The threat of a Zika epidemic of the virus in the U.S. is raising the ethical dilemma of presenting abortion as an option to infected mothers who may be likely to give birth to babies with significant developmental disabilities.
Some policymakers and anti-abortion activists have already rallied against easing or increasing access to abortion, and experts say the arrival of Zika in the U.S. during an election year makes it nearly impossible to have a conversation about abortion as a medical decision. And southern states, where climate and socio-economic conditions could invite an outbreak, also have some of the nation's toughest abortion restrictions.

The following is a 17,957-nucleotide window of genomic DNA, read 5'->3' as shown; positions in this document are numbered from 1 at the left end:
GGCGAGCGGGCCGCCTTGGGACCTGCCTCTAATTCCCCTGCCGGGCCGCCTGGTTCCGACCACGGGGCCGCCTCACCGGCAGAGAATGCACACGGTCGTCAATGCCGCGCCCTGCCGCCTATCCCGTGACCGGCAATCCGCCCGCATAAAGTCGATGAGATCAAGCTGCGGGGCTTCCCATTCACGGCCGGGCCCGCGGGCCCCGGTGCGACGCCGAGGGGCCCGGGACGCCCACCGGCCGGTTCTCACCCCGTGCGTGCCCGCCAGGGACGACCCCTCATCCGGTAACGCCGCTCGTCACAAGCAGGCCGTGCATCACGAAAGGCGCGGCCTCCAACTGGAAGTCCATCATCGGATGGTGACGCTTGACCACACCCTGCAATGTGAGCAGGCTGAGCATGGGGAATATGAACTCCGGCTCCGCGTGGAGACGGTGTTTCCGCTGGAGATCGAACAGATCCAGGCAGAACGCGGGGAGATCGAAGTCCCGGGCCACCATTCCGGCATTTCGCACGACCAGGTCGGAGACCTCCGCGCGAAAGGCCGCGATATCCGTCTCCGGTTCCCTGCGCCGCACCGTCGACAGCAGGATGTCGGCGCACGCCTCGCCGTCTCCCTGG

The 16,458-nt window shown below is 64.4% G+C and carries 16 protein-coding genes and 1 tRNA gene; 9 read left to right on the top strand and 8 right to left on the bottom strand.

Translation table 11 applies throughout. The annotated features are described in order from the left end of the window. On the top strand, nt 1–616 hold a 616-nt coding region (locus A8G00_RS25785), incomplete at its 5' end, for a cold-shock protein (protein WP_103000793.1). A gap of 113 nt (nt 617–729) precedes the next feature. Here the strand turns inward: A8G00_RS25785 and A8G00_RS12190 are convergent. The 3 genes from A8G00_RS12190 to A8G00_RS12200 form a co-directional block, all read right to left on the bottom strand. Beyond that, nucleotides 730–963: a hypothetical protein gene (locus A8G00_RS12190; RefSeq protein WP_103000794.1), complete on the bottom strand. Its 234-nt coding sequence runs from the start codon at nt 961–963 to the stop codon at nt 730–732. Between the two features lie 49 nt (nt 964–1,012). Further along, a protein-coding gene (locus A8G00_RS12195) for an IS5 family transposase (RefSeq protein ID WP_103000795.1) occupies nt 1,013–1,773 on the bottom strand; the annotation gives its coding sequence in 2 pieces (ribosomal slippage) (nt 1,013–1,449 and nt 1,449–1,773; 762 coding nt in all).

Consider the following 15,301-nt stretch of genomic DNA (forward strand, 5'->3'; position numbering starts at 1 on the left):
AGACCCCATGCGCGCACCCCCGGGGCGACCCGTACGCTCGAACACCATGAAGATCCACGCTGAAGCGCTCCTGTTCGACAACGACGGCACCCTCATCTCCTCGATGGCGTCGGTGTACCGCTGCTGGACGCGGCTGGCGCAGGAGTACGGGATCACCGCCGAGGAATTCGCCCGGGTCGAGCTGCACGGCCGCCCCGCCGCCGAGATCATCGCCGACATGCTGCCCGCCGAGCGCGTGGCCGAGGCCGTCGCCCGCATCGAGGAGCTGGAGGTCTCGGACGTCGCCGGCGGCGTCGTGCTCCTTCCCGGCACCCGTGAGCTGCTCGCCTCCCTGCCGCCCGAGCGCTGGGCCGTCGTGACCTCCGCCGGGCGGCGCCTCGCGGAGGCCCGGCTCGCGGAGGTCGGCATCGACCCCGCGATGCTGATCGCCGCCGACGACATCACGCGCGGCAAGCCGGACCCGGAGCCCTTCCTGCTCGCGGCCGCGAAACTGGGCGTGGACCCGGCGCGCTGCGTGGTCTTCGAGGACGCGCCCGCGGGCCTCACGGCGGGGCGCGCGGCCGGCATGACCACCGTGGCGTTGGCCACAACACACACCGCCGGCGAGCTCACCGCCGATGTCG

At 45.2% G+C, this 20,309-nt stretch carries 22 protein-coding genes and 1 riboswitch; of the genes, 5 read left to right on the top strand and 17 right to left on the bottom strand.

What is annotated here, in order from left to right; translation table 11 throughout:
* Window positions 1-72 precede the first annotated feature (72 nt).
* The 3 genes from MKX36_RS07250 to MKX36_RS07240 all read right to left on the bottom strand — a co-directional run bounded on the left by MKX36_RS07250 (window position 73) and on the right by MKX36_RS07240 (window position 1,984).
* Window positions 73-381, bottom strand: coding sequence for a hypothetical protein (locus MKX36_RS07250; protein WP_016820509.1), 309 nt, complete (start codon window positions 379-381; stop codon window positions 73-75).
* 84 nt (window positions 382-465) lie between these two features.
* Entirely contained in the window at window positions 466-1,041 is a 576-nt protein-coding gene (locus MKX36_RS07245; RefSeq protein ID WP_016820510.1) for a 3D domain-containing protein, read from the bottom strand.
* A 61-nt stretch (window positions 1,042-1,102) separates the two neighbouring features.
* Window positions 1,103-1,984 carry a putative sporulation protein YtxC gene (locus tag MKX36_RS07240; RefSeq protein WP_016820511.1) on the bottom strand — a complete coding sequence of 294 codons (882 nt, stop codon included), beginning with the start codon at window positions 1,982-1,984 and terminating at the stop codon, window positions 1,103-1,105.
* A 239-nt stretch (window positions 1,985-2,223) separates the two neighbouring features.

“Abortion played a role in not getting funding to help control Zika, leading potentially to having to confront this question later about aborting Zika-impacted fetuses,” said Arthur Caplan, the founding head of the division of bioethics at New York University's Langone Medical Center.
Senate Republicans refused to pass a $1.1 billion measure without provisions to restrict federal funds to provide birth control. House Republicans wanted their chamber's bill to block Planned Parenthood from getting any funding. Neither body was able to pass a spending measure before Congress broke for summer recess.
Nearly 500 pregnant women in the U.S. are infected with Zika, according to the Centers for Disease Control and Prevention's latest report. That's resulted in 15 children born with birth defects and six lost pregnancies.
Researchers say the first indication that a fetus might have Zika-related birth defects such as microcephaly comes late in the second trimester or early in the third trimester. According to a July study in the New England Journal of Medicine, Brazil, Venezuela and Ecuador, which already experienced Zika outbreaks, have seen requests for abortions double.